Hello Guest it is July 05, 2020, 05:15:30 PM

Author Topic: do they not simply make a wireless break out board?  (Read 4850 times)

0 Members and 1 Guest are viewing this topic.

Re: do they not simply make a wireless break out board?
« Reply #10 on: June 14, 2013, 09:42:40 AM »
I'm here for you brainiac's to teach us wrench turners, which way is up!

Offline RICH

*
  • *
  •  7,410 7,410
    • View Profile
Re: do they not simply make a wireless break out board?
« Reply #11 on: June 14, 2013, 09:43:36 AM »
Frankly i can imagine it, but........, when all is said and done you just end up replacing / adding back in  required functional capabilty somewhere to make a device do as requested unless the device has capabities which are different than our current understanding of natures laws. So the new guizmo just seems like there is magic going on and implemented so easily.

We did 20 years ago with radio control what the general public is being offered today as a revolution in control.
So i am not impressed or maybe just an old fart about some things.

When it comes to safety, fail safe is a term which can have a rather broad meaning in terms of degree and loss of signal controlled by software. What if life or limb is dependant on that type of fail safe........it would never pass my what if operations review.

RICH


 

Offline Chaoticone

*
  • *
  •  5,629 5,629
  • Precision Chaos
    • View Profile
Re: do they not simply make a wireless break out board?
« Reply #12 on: June 14, 2013, 11:19:43 AM »
So that would be wireless electricity, Ya, that's what we need   8)

Nikola Tesla thought so.  Of course their is great controversy if he is responsible for leveling 830 square miles of forest in Siberia with his  Wardenclyffe Tower project too.  Personally, I think he did.

"The Tunguska explosion knocked down an estimated 80 million trees over an area covering 2,150 square kilometers (830 sq mi)"

Interesting to see how things develop.  I'm generally against anything wireless other than a TV remote, a phone or RC toy.  I have cussed all of those and anything else wireless I have tried in the past for unexpected behavior.  I look forward to the day that I can be convinced I should change my way of thinking but until then I sure don't want to be cussing my machine for unexpected behaviour.  That can be dangerous and costly.

Brett
;D If you could see the things I have in my head, you would be laughing too. ;D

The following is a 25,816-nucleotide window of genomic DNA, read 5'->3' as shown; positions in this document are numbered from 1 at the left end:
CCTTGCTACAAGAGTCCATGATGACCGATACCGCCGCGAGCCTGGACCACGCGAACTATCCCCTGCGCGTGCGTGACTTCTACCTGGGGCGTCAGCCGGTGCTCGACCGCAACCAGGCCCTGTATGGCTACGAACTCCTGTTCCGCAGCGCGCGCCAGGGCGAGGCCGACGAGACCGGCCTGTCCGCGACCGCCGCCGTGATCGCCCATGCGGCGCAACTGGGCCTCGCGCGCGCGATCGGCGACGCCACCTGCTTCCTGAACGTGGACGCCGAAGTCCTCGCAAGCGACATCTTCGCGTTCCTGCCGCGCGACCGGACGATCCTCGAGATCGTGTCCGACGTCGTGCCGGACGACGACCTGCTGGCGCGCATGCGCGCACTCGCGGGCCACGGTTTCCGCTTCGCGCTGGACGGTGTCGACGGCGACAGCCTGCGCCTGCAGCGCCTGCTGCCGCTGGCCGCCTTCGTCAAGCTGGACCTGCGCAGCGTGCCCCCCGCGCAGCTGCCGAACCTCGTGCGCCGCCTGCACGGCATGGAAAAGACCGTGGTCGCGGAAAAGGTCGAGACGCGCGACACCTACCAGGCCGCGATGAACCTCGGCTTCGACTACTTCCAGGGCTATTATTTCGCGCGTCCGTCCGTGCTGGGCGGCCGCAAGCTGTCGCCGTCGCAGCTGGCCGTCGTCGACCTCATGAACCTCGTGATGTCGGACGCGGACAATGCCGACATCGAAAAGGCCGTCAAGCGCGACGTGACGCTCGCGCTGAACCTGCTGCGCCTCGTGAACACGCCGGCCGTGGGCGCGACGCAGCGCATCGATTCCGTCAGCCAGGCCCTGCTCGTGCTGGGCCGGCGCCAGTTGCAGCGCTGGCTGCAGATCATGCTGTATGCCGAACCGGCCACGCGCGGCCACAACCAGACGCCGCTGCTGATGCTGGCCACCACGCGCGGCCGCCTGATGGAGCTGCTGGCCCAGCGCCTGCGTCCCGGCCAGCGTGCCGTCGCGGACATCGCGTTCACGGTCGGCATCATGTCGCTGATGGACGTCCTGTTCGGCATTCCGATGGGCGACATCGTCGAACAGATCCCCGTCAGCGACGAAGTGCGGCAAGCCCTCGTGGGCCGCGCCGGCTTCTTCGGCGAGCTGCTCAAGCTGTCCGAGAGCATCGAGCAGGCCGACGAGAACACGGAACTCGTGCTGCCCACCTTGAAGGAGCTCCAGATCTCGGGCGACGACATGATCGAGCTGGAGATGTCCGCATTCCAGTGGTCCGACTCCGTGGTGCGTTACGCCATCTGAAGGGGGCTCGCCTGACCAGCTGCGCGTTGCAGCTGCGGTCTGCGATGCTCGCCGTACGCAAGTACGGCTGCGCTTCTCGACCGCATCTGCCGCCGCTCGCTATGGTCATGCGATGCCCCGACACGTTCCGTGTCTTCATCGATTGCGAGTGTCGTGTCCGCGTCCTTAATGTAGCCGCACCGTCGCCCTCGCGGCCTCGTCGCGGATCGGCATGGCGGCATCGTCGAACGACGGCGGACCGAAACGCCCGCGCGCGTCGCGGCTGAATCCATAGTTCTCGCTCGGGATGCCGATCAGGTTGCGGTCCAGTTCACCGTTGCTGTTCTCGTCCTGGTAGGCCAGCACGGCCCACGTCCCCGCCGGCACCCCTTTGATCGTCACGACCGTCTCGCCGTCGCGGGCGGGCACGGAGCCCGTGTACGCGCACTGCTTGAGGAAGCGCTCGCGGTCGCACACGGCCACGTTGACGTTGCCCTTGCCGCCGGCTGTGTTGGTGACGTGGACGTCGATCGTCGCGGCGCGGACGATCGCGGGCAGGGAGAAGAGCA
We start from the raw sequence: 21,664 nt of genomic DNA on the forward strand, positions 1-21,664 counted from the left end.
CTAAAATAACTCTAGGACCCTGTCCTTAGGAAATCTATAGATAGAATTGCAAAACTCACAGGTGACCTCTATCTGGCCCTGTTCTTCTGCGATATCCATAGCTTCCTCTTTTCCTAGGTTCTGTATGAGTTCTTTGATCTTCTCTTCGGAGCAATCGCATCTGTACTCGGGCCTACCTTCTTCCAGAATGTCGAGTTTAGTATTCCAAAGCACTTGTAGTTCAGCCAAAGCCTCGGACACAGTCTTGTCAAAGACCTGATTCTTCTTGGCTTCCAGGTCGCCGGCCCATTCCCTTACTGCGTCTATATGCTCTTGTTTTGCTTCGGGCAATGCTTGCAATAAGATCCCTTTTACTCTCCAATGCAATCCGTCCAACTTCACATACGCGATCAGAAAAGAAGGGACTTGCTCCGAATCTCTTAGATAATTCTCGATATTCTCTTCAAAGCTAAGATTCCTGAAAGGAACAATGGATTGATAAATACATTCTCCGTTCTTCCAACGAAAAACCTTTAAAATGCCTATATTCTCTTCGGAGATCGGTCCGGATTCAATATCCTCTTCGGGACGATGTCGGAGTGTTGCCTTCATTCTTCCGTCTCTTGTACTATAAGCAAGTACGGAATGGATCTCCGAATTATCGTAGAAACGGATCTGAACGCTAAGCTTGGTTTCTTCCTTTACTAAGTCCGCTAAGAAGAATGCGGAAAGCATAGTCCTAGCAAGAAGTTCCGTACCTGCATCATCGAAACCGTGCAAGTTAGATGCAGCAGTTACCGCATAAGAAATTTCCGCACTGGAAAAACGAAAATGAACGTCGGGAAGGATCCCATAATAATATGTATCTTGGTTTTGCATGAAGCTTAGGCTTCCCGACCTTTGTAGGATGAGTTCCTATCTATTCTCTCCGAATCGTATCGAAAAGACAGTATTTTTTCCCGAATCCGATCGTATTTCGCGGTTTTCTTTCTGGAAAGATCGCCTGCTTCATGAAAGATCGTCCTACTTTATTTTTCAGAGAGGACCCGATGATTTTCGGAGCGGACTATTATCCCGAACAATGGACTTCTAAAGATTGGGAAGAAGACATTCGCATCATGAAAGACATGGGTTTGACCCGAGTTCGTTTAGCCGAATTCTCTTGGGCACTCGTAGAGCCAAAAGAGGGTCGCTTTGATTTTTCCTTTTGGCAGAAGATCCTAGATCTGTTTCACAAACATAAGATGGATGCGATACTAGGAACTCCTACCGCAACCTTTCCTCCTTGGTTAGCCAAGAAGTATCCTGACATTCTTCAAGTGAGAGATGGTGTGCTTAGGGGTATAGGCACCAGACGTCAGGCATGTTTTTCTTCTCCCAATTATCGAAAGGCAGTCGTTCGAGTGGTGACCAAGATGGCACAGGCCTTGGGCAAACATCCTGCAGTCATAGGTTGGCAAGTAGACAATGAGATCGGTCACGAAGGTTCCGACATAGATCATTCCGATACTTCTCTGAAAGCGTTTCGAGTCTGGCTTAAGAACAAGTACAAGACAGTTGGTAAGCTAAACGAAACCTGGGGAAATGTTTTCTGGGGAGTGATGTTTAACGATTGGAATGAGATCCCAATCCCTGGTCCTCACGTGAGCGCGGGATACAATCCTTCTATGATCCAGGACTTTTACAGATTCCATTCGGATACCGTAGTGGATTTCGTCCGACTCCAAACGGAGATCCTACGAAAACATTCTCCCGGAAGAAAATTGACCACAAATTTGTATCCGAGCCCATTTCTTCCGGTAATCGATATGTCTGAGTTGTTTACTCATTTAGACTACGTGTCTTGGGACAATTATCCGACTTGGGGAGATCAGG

My guard dog is not what you need to worry about!

Offline stirling

*
  • *
  •  2,188 2,188
  • UK
    • View Profile
    • www.razordance.co.uk
Re: do they not simply make a wireless break out board?
« Reply #13 on: June 14, 2013, 11:56:31 AM »
I'm with those that wouldn't touch wireless control of CNC with a very long barge pole - However - if you have more fingers than you need and you're gagging to try it couldn't you just whack an ESS in a router LAN port?

Ian
Re: do they not simply make a wireless break out board?
« Reply #14 on: June 14, 2013, 07:19:03 PM »
Just because you can push a button and close a relay that energizes a motor contact to move something, does not in any way fit the definition of CNC.
There is no Computer and no Numeric's, just Control

Sorry that's been irking me all day, sorry had to vent.  ;D

Just finished rough mounting my Y axis and 90 degree re-mountable spindle on my lathe, nothing but fun, getting closer.

Thought we needed to forget this subject because it wont happen in my shop.

« Last Edit: June 14, 2013, 07:24:41 PM by Ya-Nvr-No »

Offline BR549

*
  •  6,932 6,932
    • View Profile
Re: do they not simply make a wireless break out board?
« Reply #15 on: June 14, 2013, 09:00:51 PM »
Just a bit extra overhang on that one axis ???

(;-) TP
Re: do they not simply make a wireless break out board?
« Reply #16 on: June 14, 2013, 09:21:27 PM »
Again Terry, as I said to you before, I cut wood over 90% of the time and the Y axis should handle a 8.5" swing just fine.
Not sure what axis you speak of but The X axis will handle several gang tools. I've setup and programmed this type of machine for well over 15 years.
I'm not concerned these machines are fast because there is no true tool changes, just tool offsets.
« Last Edit: June 14, 2013, 09:23:05 PM by Ya-Nvr-No »